Minerals and Trace Elements

Many people are aware of the importance of macronutrients, but it can sometimes be easy to forget how vital minerals are as the foundation of our health. In fact, without minerals, all of these other nutrients would be unable to work to their full effect.

What are minerals?

Minerals are inorganic substances, derived from rocks, soil or water. They are known as a micronutrient. Micronutrients are required by the body in smaller amounts compared to macronutrients (carbohydrates, fats and protein).

However this does not mean they are less important.

They have vital functions in the body but cannot be made by the body and we therefore consume them through food and supplements.

Why do we need minerals?

Minerals are needed for all aspects of health, starting with our cells.

They are needed for blood and plasma, bones and muscles, tissues and organs and to keep every bodily system working efficiently, including the immune system.

What is the difference between minerals and trace elements?

Minerals include sodium, potassium, chloride, magnesium, calcium and phosphorus. They are required by the body in larger amounts compared to trace elements (over 100mg/day).

All the other elements are known as trace elements as they are required by the body in smaller amounts (below 100mg/day). However they are equally important. Examples include selenium, zinc, iron, copper, manganese and many more as shown in the diagram below.

mineral interdependency

What minerals do we need?

Certain minerals and trace elements have specific roles that are well known such as calcium for bone health and iron for transporting oxygen around the body. However each and every mineral and trace element is essential due to the interactions of elements with each other in the body (fig 1).

Certain individuals may need to pay more attention to their mineral intake.

Iron deficiency anaemia is the world’s most common nutritional deficiency. Vegans, vegetarians and women under 50 are at higher risk of developing iron deficiency due to insufficient intake through diet and losses of iron during periods and pregnancy.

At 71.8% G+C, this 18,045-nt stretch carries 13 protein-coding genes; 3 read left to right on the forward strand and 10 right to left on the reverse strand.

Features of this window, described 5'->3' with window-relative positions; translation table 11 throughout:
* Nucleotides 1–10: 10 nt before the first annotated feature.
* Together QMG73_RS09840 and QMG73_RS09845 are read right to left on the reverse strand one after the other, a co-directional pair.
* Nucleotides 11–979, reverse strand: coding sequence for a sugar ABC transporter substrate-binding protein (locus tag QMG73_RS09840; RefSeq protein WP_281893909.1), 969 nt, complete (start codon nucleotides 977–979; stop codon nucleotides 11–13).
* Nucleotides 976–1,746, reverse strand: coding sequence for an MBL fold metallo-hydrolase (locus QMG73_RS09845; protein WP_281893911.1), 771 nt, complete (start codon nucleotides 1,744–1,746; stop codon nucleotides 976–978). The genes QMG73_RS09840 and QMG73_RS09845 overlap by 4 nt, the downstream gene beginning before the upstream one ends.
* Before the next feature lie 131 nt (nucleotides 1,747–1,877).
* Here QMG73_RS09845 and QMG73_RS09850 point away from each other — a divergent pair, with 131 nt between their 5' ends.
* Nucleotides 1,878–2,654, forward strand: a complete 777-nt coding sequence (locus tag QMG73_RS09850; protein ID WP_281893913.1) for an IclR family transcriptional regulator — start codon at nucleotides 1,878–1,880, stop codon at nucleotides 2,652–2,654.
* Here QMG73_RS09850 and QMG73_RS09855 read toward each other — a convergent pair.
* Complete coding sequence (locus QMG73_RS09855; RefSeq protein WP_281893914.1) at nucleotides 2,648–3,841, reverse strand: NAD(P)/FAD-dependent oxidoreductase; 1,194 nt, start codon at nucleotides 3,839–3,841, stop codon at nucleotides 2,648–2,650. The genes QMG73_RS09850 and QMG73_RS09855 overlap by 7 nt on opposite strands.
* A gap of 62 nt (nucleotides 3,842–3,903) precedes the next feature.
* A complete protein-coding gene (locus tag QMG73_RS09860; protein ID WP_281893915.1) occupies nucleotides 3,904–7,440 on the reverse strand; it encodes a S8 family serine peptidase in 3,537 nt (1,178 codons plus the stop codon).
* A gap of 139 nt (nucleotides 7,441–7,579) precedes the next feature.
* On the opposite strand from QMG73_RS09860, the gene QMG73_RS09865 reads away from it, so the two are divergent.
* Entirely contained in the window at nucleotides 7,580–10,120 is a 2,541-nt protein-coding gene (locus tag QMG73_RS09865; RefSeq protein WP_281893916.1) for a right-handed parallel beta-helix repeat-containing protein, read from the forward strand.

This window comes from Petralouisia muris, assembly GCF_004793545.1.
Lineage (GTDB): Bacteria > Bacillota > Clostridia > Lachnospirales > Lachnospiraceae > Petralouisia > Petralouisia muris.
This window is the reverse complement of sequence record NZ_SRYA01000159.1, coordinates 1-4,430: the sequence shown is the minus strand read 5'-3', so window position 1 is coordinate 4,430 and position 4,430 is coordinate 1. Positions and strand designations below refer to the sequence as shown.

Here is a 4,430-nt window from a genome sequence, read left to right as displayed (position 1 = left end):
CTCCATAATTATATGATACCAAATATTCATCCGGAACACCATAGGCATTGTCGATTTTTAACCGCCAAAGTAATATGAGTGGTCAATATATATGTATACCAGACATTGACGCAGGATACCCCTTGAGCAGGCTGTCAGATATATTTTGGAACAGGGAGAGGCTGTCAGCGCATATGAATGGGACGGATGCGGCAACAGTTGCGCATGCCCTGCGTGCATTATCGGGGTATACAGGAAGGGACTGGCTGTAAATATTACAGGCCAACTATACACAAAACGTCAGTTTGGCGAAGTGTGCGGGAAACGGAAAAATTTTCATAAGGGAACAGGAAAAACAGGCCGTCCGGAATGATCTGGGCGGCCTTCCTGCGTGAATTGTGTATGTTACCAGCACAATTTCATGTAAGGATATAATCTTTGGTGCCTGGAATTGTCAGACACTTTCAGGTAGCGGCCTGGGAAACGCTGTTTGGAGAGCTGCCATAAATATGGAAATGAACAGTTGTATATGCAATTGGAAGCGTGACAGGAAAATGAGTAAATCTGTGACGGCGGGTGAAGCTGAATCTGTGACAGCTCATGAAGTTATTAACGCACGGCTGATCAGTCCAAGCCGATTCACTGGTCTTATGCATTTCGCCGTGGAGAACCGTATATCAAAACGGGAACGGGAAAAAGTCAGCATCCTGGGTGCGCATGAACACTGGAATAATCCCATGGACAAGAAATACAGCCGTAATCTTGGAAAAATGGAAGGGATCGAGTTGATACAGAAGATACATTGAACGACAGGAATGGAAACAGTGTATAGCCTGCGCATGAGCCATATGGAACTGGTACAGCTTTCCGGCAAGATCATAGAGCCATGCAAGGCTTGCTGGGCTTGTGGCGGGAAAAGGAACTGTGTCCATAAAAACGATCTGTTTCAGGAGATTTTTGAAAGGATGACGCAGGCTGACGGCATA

Supplementing with the full range of elements is more beneficial that just supplementing with iron on its own. This is because iron interacts with 10 other minerals and trace elements which each directly or indirectly interact with a range of other elements. For optimal absorption and metabolism of iron it is therefore important to ensure you are consuming the full range of minerals and trace elements as a deficiency or excess in one element can create an imbalance of other elements in the body.

Up to 90% of bone mass forms before the age of 18 in girls and 20 in boys, this increases nutrient requirements, especially calcium, phosphorus and magnesium which are associated with bone health. Bone density starts to decline after 35 and The British Nutrition Foundation reported that one in two (50%) of women and one in five (20%) of men over 50 experience a fracture due to bone loss. This highlights the importance of mineral intake throughout life to support health and reduce the risk of disease and injury.

It is not just calcium and iron that are important. Magnesium is needed for over 300 enzymatic reactions in the body with specific roles in nerve, muscle and psychological function. It also helps to regulate potassium and sodium, controlling blood pressure. Zinc and selenium have a role in immunity, fertility and reproduction whilst copper supports brain development and immune function and supports the use of iron in the body.

Where can we get minerals?

A healthy diet creates the foundation for health. This means consuming a variety of whole foods and seeing food as beneficial to your gut, your heart and your body. Although we consume nutrients through food, over the years there has been a decline in nutrient density of our food with minerals being one of the most prominent losses.

This has led to insufficient nutrient intakes amongst the population. Although a mineral deficiency may not develop, symptoms such as low energy, poor immunity and digestive health can arise, linked to mineral intake. This can also impact health later in life.

Whilst it might seem like supplementation of an individual mineral is the answer, looking at fig1, we can see that each mineral and trace element cannot be absorbed or work optimally in the body if the full spectrum of elements are not present and in the correct proportions.

What happens if we consume too much of one mineral?

Consuming too much of one mineral or trace element can create an imbalance of elements, affecting their absorption and use within the body.

Each Cellnutrition Quinton ampoule provides 78 minerals and trace elements and in the correct proportions. Each ampoule is harvested from nature and is cold micro-filtered to provide one of the most potent mineral supplements on the market. It is recommended to take one ampoule of Cellnutrition Quinton in the morning 15-20 minutes before food to support energy levels and to take a second ampoule throughout the day or as/ when you need it.